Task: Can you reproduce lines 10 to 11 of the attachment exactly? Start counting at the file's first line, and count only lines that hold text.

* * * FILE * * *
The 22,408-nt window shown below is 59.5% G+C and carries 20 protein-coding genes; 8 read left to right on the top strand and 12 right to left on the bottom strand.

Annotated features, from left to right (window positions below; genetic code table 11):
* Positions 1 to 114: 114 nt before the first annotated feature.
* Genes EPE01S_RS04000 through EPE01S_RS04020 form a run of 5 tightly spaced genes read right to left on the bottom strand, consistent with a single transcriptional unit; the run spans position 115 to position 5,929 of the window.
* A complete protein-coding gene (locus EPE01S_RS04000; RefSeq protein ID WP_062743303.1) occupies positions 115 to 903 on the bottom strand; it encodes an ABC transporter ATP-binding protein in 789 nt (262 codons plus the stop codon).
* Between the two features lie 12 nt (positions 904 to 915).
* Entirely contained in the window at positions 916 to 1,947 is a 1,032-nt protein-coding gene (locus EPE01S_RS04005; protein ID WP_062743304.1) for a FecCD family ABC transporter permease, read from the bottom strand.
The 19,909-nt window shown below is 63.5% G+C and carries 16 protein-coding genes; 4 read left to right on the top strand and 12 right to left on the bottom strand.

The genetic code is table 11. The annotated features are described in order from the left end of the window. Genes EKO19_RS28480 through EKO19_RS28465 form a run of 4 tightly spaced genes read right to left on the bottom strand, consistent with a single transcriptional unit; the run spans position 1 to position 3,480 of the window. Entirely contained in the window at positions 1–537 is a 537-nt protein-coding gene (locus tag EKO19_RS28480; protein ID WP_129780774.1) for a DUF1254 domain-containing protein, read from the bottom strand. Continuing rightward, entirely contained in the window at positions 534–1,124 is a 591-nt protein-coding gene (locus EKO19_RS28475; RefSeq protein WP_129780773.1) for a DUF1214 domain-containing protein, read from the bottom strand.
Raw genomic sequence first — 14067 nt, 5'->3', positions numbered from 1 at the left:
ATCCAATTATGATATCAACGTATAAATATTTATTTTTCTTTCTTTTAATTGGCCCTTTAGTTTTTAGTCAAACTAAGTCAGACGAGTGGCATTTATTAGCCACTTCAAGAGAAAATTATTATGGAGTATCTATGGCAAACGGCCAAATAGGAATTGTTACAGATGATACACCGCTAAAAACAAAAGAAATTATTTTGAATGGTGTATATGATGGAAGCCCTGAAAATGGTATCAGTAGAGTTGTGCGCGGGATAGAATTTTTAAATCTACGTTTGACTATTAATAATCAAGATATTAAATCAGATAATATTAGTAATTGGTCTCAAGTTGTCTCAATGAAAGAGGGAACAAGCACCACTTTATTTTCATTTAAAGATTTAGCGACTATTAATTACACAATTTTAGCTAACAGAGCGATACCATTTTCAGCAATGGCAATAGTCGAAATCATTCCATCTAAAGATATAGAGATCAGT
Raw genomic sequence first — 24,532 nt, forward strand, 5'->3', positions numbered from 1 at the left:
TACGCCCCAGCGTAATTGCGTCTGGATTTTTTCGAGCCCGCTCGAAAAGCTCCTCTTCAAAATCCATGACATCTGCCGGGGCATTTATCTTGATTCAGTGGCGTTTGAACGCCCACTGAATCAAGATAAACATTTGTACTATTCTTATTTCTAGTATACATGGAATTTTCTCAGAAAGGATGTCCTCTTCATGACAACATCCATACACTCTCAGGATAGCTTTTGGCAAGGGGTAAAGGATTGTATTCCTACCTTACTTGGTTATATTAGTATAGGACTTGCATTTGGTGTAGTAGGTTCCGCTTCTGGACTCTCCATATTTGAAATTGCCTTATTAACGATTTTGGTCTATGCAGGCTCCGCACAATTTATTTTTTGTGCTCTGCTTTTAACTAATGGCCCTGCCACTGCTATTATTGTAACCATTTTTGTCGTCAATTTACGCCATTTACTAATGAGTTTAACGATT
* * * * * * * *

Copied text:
Raw genomic sequence first — 14067 nt, 5'->3', positions numbered from 1 at the left:
ATCCAATTATGATATCAACGTATAAATATTTATTTTTCTTTCTTTTAATTGGCCCTTTAGTTTTTAGTCAAACTAAGTCAGACGAGTGGCATTTATTAGCCACTTCAAGAGAAAATTATTATGGAGTATCTATGGCAAACGGCCAAATAGGAATTGTTACAGATGATACACCGCTAAAAACAAAAGAAATTATTTTGAATGGTGTATATGATGGAAGCCCTGAAAATGGTATCAGTAGAGTTGTGCGCGGGATAGAATTTTTAAATCTACGTTTGACTATTAATAATCAAGATATTAAATCAGATAATATTAGTAATTGGTCTCAAGTTGTCTCAATGAAAGAGGGAACAAGCACCACTTTATTTTCATTTAAAGATTTAGCGACTATTAATTACACAATTTTAGCTAACAGAGCGATACCATTTTCAGCAATGGCAATAGTCGAAATCATTCCATCTAAAGATATAGAGATCAGT